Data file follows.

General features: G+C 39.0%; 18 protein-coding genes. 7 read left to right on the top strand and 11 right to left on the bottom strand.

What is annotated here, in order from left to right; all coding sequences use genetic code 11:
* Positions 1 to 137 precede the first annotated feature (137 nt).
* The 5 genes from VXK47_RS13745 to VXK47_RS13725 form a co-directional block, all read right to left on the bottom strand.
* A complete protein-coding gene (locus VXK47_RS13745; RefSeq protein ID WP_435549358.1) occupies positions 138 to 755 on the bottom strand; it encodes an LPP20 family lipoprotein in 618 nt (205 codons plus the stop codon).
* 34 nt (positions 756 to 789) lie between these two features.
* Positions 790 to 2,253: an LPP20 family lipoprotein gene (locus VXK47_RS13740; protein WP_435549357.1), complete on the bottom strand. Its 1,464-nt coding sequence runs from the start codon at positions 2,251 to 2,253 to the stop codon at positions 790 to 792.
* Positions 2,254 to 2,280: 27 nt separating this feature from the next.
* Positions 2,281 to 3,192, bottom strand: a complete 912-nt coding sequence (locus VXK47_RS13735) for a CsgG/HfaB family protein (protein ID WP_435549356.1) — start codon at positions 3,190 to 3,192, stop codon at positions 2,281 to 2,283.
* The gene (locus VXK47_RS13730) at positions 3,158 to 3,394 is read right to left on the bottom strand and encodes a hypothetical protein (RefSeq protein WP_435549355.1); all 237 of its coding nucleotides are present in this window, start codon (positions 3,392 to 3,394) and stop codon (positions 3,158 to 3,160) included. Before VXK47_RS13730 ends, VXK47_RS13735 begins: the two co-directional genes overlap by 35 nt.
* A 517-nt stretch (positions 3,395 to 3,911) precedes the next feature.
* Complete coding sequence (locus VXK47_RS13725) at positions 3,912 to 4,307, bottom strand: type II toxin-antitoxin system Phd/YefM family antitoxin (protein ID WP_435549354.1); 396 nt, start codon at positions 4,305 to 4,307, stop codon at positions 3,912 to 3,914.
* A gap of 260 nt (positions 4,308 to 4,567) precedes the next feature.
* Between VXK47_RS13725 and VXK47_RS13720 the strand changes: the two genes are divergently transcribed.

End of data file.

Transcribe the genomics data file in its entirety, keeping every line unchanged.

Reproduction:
General features: G+C 39.0%; 18 protein-coding genes. 7 read left to right on the top strand and 11 right to left on the bottom strand.

What is annotated here, in order from left to right; all coding sequences use genetic code 11:
* Positions 1 to 137 precede the first annotated feature (137 nt).
* The 5 genes from VXK47_RS13745 to VXK47_RS13725 form a co-directional block, all read right to left on the bottom strand.
* A complete protein-coding gene (locus VXK47_RS13745; RefSeq protein ID WP_435549358.1) occupies positions 138 to 755 on the bottom strand; it encodes an LPP20 family lipoprotein in 618 nt (205 codons plus the stop codon).
* 34 nt (positions 756 to 789) lie between these two features.
* Positions 790 to 2,253: an LPP20 family lipoprotein gene (locus VXK47_RS13740; protein WP_435549357.1), complete on the bottom strand. Its 1,464-nt coding sequence runs from the start codon at positions 2,251 to 2,253 to the stop codon at positions 790 to 792.
* Positions 2,254 to 2,280: 27 nt separating this feature from the next.
* Positions 2,281 to 3,192, bottom strand: a complete 912-nt coding sequence (locus VXK47_RS13735) for a CsgG/HfaB family protein (protein ID WP_435549356.1) — start codon at positions 3,190 to 3,192, stop codon at positions 2,281 to 2,283.
* The gene (locus VXK47_RS13730) at positions 3,158 to 3,394 is read right to left on the bottom strand and encodes a hypothetical protein (RefSeq protein WP_435549355.1); all 237 of its coding nucleotides are present in this window, start codon (positions 3,392 to 3,394) and stop codon (positions 3,158 to 3,160) included. Before VXK47_RS13730 ends, VXK47_RS13735 begins: the two co-directional genes overlap by 35 nt.
* A 517-nt stretch (positions 3,395 to 3,911) precedes the next feature.
* Complete coding sequence (locus VXK47_RS13725) at positions 3,912 to 4,307, bottom strand: type II toxin-antitoxin system Phd/YefM family antitoxin (protein ID WP_435549354.1); 396 nt, start codon at positions 4,305 to 4,307, stop codon at positions 3,912 to 3,914.
* A gap of 260 nt (positions 4,308 to 4,567) precedes the next feature.
* Between VXK47_RS13725 and VXK47_RS13720 the strand changes: the two genes are divergently transcribed.